Rosemary moved to Sydney, where she now resides, and married Harvey Michael.

The other line of the family to emmigrate to Australia, John (Jack, 1910-1982) and Anna (Maisie, 1910-1991) Kyle (Tom's sister), and their children, Ronald and Priscilla, arrived there in April 1950 and lived in Geelong, Victoria, where some of the family still reside.

Details of the family are given in the relevant pages.

Narrative Pages

Descendants of John & Sarah Wilkinson

  1. John Wilkinson (1802? - 1878)
  2. Thomas Wilkinson (1855 - 1926)
  3. John Wilkinson (1879 - 1952)
  4. Thomas Wilkinson (1914 - 1990) 4a. John Abernethy Wilkinson (1908-1992). 4b. Anna (Maisie) Mary Wilkinson (1910-1991)
  5. Gordon Thomas Wilkinson (living) 5a. Rosemary Anna Wilkinson (living)
  6. Andrew Thomas Wilkinson (living) 6a. Ian David Wilkinson (living)
  7. Sara Ellen & Hailey Marie Wilkinson (living) 7a. Shayden Kurt Wilkinson (living)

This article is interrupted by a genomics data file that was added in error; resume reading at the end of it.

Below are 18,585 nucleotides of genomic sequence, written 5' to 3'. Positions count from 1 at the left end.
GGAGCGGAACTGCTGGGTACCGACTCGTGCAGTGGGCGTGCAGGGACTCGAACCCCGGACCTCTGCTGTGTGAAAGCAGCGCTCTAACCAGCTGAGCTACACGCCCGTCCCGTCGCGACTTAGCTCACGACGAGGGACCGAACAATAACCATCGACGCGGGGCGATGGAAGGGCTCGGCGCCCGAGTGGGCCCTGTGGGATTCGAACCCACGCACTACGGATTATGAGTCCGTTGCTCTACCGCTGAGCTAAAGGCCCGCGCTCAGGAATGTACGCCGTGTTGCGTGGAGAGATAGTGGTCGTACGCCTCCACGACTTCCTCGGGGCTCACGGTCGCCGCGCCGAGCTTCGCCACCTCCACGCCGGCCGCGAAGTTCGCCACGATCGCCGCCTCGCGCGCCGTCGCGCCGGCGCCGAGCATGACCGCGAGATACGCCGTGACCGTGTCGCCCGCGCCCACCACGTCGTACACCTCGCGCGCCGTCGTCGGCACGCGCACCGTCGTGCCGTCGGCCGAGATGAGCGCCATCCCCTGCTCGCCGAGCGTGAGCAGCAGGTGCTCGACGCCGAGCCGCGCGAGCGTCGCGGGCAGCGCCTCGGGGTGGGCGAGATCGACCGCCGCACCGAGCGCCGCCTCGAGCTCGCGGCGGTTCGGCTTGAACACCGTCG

The Family Name

Apparently the surname is Norman in origin, dating from 11th century, but there are several versions. Read a discussion here.

Coat of Arms

Anyone who researches heraldry will often unearth several Coats of Arms or Crests for a given family name. This is because different branches of the family could be granted their own to distinguish them in battle, or to reflect their country of origin.

Lacking better information, the Crest used here is selected somewhat arbitrarly from those found so far:


  1. Fridge magnet.
  2. Eddie Geoghegan: <www.heraldry.ws>
  3. Montville, Australia
  4. Burke's General Armoury. Description is as follows: GU. A fess wavy between three Unicorn's heads couped AR. Colours are: Red, a silver wavy horizontal band between three silver Unicorns' heads, severed. Above the shield and helmet is the crest which is described as: Out of a red mural crown, a silver Unicorn's head, severed.

Who Were the Black Irish?

The Wilkinsons generally have had dark hair and brown eyes - my sister being an exception. This has led to some speculaton on our origin. Were they Black Irish?